Despite flat national market for funding, research at Texas A&M grows to $866.678 million in FY15

scientists works with chemicals in vials

Image: Texas A&M University

Texas A&M University posted $866.678 million in annual research expenditures for fiscal year 2015, a 1.44-percent increase of $12.464 million from fiscal 2014, the University announced today. The University accomplished this despite a relatively flat market for research funding across the United States.

Research expenditures represent the total funding that the Texas A&M research enterprise has received over a fiscal year from federal, state, local, business, non-profit, institutional and other sources. They provide a benchmark for Texas A&M to measure its annual progress in research against that of all other major U.S. research institutions.

“As the largest research university in the Southwest, Texas A&M continues to enjoy robust growth in our research funding,” said Chancellor John Sharp of The Texas A&M University System. “We continue to outpace the majority of our peers and are poised to experience growth for the future.”

Texas A&M President Michael K. Young said, “In contrast to many of our peer institutions that are experiencing contractions in research funding, Texas A&M has seen a steady growth in research expenditures over the past two years. Not only does this critical research have a significant, tangible impact on solving great global challenges, it serves to attract additional high quality faculty who value this research for its ability to provide a transformational education for our students.”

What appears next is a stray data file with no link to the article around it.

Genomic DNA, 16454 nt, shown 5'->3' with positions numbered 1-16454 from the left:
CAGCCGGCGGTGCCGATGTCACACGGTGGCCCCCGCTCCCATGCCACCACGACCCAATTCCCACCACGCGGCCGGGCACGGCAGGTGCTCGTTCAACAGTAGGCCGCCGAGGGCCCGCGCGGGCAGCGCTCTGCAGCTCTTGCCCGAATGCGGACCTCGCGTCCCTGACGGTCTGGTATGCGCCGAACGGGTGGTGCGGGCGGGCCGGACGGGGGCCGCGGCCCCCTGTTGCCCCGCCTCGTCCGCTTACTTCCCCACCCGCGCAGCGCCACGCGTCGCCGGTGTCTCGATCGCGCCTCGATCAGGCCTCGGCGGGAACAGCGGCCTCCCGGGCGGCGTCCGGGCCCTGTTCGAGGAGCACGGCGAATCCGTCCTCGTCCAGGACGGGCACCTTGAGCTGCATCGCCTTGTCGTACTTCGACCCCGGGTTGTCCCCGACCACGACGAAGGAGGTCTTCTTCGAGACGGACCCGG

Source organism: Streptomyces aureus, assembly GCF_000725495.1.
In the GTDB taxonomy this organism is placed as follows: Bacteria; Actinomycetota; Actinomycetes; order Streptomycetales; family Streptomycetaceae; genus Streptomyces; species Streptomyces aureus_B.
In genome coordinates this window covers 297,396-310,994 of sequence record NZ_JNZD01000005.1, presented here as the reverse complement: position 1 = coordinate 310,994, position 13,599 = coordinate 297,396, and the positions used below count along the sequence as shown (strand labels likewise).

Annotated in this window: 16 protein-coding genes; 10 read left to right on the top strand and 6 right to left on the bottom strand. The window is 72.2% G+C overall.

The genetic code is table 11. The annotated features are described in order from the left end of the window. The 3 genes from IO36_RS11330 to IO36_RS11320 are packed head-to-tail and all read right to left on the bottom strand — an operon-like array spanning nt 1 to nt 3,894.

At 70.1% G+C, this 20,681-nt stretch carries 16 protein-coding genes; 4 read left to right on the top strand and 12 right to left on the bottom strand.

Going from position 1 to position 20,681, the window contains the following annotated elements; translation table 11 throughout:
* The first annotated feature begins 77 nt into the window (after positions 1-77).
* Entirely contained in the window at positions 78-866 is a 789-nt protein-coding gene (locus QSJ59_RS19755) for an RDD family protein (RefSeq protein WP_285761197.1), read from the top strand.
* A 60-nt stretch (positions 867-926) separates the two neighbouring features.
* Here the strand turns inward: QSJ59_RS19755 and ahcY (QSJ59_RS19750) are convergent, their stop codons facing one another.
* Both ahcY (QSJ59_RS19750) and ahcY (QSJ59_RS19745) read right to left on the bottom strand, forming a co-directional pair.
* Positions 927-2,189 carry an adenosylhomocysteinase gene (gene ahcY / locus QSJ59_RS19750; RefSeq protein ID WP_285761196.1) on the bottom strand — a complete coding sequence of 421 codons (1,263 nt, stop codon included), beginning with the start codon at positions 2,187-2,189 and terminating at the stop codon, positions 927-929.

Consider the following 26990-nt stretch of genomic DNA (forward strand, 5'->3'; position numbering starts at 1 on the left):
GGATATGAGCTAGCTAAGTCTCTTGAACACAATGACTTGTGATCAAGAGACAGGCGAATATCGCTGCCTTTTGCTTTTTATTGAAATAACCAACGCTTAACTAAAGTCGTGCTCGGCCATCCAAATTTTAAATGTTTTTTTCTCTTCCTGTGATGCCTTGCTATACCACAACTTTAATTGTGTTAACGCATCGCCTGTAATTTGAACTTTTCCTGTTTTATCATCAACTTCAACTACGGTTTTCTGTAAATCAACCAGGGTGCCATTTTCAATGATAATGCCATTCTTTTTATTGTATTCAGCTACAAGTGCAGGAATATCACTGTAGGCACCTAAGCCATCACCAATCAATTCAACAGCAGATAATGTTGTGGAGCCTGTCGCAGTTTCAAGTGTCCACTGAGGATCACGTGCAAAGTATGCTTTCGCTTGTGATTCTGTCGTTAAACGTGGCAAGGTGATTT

Glen A. Laine, vice president for research, said, “These numbers are a direct manifestation of our faculty-researchers’ productivity and their key role in securing funding and conducting research in today’s highly competitive environment”

Texas A&M currently ranks 17th among the nation’s research institutions, and 10th among all public research universities, according to the latest Higher Education Research and Development Survey released by the National Science Foundation, based on expenditures in research and development from fiscal year 2014. The foundation expects to release its next survey based on data from fiscal year 2015 in November 2016.

To learn more about the Texas A&M research enterprise, watch this video.